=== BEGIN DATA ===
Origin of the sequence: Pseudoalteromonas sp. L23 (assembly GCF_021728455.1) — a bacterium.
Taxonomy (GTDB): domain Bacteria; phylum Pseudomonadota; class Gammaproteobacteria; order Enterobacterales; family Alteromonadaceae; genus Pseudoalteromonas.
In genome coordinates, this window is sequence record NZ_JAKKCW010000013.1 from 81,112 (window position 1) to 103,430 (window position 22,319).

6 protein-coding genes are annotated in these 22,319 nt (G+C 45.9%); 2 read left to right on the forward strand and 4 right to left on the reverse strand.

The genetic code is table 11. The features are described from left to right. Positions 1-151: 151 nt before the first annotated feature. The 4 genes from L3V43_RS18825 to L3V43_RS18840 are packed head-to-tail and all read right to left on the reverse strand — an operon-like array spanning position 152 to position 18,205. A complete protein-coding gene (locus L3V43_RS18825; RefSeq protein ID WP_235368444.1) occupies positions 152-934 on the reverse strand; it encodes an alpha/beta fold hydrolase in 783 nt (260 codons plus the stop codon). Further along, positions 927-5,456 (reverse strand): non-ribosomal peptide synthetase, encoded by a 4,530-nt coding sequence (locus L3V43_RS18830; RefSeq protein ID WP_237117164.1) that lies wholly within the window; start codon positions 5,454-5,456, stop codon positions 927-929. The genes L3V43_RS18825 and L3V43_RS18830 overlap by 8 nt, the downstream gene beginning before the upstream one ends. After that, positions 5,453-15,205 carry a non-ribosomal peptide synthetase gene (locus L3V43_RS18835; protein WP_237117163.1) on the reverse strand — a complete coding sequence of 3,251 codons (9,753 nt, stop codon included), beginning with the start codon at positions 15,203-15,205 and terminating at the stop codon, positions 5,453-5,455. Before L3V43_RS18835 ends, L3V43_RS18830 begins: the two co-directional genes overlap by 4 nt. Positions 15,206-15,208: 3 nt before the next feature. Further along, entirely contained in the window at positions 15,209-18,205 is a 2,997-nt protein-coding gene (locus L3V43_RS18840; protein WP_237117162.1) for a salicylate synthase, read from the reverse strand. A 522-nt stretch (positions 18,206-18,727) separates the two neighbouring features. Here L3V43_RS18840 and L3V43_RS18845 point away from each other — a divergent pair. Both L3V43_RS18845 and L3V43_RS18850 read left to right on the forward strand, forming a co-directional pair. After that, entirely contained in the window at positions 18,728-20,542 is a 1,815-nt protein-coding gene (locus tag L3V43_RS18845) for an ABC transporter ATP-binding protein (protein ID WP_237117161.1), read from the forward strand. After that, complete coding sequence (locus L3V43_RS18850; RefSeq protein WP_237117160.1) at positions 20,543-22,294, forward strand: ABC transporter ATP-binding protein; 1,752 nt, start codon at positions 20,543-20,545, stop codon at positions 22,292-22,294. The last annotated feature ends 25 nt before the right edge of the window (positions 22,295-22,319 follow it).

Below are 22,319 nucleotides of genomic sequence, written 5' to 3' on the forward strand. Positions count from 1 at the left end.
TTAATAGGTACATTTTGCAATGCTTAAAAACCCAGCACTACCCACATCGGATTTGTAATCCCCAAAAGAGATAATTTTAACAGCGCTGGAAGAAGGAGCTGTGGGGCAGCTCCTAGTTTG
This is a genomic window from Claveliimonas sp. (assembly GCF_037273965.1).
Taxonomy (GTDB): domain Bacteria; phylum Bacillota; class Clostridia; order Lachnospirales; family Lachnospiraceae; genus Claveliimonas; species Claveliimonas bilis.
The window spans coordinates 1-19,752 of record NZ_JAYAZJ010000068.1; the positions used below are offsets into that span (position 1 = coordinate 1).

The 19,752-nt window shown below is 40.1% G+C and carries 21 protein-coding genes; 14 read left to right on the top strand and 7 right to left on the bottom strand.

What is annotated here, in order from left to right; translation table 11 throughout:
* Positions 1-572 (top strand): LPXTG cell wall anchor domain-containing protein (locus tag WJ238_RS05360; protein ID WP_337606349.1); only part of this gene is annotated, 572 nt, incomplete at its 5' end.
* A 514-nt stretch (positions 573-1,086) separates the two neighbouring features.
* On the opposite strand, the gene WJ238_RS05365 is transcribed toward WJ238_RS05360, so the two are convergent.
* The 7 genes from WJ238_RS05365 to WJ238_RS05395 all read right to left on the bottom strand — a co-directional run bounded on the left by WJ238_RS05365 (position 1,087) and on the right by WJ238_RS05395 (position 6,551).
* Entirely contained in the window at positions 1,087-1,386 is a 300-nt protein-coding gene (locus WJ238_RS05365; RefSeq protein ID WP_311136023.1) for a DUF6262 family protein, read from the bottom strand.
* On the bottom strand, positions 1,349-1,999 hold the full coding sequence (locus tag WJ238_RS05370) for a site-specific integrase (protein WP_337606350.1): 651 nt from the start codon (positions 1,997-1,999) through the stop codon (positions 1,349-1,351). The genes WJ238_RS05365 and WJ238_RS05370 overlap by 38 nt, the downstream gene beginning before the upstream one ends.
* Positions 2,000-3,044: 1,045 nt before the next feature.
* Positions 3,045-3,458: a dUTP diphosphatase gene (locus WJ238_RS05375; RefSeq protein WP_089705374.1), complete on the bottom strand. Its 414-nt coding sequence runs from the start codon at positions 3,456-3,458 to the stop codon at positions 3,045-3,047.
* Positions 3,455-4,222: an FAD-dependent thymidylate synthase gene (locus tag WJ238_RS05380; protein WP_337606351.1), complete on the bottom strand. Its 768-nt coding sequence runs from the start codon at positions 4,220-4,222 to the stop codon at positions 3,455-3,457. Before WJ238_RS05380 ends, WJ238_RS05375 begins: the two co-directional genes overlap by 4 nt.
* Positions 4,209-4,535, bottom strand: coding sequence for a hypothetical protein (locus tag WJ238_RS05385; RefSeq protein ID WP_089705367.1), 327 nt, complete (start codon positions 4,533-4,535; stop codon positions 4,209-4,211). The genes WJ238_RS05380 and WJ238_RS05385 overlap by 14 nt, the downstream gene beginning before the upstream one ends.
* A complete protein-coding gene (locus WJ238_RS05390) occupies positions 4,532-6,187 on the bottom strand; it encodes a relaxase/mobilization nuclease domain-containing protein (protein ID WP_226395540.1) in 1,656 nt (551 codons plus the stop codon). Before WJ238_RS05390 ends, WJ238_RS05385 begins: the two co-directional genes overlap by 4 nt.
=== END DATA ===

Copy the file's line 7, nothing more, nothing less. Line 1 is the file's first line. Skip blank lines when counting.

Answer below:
TTAATAGGTACATTTTGCAATGCTTAAAAACCCAGCACTACCCACATCGGATTTGTAATCCCCAAAAGAGATAATTTTAACAGCGCTGGAAGAAGGAGCTGTGGGGCAGCTCCTAGTTTG